Having lived in Europe for the past two years, my friends and family often ask me what I miss most about the United States. While my response is always that I miss my loved ones more than anything else, Title III of the Americans with Disabilities Act comes in second, a very close second in fact.
Of course, there are always improvements to be made in regards to equal access to society for people with disabilities, but the Americans with Disabilities Act is the most far-reaching, comprehensive piece of civil rights legislation in the world protecting people with disabilities. With the only exception being the United Kingdom’s Disability Discrimination Act of 1995, renamed the Equality Act in 2010, no other disability rights law on the planet even comes close to the ADA. One of the primary differences is the ADA prohibits discrimination by places of public accommodation. And that difference is huge when it comes to one’s quality of life.
I reside on a United States Army base in Stuttgart, Germany so almost everywhere I need to go is accessible to people with mobility impairments. While the Department of Defense is exempt from the ADA, in 2008, the Secretary of Defense stated the DoD would adhere to the ADA whenever possible. Further, they must conform to the Architectural Barriers Act (1968), Section 504 of the Rehabilitation Act (1973) and the Fair Housing Act (1988 Amendment). However, when I leave my little American cocoon, the virtual guarantee of equal access disappears.
Germany has two laws designed to improve the quality of life of their citizens with disabilities- the SGB IX of 2001 and the BGG of 2002. While the creation of these laws was partially influenced by the ADA, neither pertain to equal access in public accommodations (Title III). In fact, no statute like the ADA’s Title III exists on the entire European continent (with the previously noted exception being the United Kingdom).
There are other notable differences in German disability rights law and the ADA. In Germany, all public and private employers with a workforce of twenty or more are required to fill five percent of their jobs with employees considered severely disabled. Failure to comply with this quota results in a monthly fine. Additionally, Germans with severe disabilities receive an extra week of paid vacation. There are other differences between the German disability rights laws and the ADA, but with the exception of new construction and government buildings, the biggest difference is there is nothing mandating stores, restaurants, salons, theatres, museums or other places of public accommodation to be accessible to people with disabilities in Germany. Of course, there is a language barrier, different rules, and a lot to get used to in regards to social mores and driving, but, for me, as an American wheelchair user, the absence of a Title III-like statute has by far been the most challenging thing about living abroad.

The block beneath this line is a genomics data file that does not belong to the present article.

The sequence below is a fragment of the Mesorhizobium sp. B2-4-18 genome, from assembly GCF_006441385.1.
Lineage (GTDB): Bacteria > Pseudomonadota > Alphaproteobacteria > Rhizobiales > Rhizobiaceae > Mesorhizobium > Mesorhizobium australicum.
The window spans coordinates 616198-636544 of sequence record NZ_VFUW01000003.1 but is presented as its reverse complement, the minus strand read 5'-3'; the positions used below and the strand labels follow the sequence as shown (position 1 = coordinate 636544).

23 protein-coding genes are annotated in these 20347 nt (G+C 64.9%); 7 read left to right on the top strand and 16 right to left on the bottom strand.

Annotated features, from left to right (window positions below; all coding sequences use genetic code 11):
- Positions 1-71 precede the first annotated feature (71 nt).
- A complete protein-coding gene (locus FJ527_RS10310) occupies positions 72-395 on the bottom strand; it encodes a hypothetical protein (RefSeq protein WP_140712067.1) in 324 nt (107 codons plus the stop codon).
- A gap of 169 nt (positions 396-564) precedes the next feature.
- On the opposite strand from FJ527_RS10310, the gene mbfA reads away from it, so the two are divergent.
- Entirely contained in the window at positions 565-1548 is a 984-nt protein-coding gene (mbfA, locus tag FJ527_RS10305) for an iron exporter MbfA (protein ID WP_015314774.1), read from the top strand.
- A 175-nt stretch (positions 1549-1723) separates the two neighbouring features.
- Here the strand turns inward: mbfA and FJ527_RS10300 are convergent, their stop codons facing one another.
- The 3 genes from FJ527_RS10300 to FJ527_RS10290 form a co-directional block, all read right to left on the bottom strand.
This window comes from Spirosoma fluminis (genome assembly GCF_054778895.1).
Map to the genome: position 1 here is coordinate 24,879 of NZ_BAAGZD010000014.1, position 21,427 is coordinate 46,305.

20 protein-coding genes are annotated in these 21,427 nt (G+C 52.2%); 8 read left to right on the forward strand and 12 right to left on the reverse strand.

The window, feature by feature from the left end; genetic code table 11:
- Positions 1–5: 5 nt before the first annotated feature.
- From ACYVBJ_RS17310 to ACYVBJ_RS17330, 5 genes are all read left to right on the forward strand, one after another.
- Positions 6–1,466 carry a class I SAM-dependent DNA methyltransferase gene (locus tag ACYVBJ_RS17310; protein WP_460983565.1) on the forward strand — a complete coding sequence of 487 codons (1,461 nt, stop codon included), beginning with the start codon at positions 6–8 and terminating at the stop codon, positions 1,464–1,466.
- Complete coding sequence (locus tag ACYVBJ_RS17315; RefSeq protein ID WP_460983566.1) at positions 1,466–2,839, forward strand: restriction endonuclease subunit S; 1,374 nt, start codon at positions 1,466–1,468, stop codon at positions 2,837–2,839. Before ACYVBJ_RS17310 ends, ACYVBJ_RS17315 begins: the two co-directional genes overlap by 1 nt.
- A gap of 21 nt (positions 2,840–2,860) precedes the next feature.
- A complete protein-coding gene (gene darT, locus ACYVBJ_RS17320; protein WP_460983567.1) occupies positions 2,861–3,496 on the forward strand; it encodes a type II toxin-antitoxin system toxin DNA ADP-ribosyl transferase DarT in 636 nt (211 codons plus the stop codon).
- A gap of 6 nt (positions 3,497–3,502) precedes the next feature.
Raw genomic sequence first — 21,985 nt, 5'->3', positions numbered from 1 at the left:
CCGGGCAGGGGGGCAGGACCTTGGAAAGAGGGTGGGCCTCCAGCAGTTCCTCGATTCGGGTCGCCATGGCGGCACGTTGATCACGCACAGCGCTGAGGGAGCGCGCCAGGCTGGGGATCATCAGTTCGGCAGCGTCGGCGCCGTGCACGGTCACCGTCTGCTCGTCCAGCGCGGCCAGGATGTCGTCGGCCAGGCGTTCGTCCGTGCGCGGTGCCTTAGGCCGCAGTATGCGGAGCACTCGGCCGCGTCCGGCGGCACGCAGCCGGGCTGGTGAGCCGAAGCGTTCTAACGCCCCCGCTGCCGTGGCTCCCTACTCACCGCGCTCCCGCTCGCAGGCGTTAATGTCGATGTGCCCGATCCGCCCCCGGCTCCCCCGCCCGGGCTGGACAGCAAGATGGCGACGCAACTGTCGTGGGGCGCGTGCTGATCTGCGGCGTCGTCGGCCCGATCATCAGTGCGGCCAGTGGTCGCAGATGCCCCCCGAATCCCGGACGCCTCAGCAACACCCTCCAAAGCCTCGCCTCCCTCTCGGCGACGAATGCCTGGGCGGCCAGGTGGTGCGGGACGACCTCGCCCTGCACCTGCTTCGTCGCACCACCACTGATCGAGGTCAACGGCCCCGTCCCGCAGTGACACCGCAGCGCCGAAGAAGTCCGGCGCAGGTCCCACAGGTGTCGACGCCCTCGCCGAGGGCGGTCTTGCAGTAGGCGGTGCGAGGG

The first day my husband and I arrived in the exciting land of castles, pretzels, and beer, we drove down the main strip near our new home, and I noticed almost every store and restaurant had steps. My very first thought was, “what have I done?” After all, I was the one who had asked for this Army assignment in order to take advantage of the travel opportunities. I wouldn’t change it, but it has been difficult.
Words can’t express how glad I am that in my home country not only is there an equal access mandate for businesses, but there are effective enforcement mechanisms in place.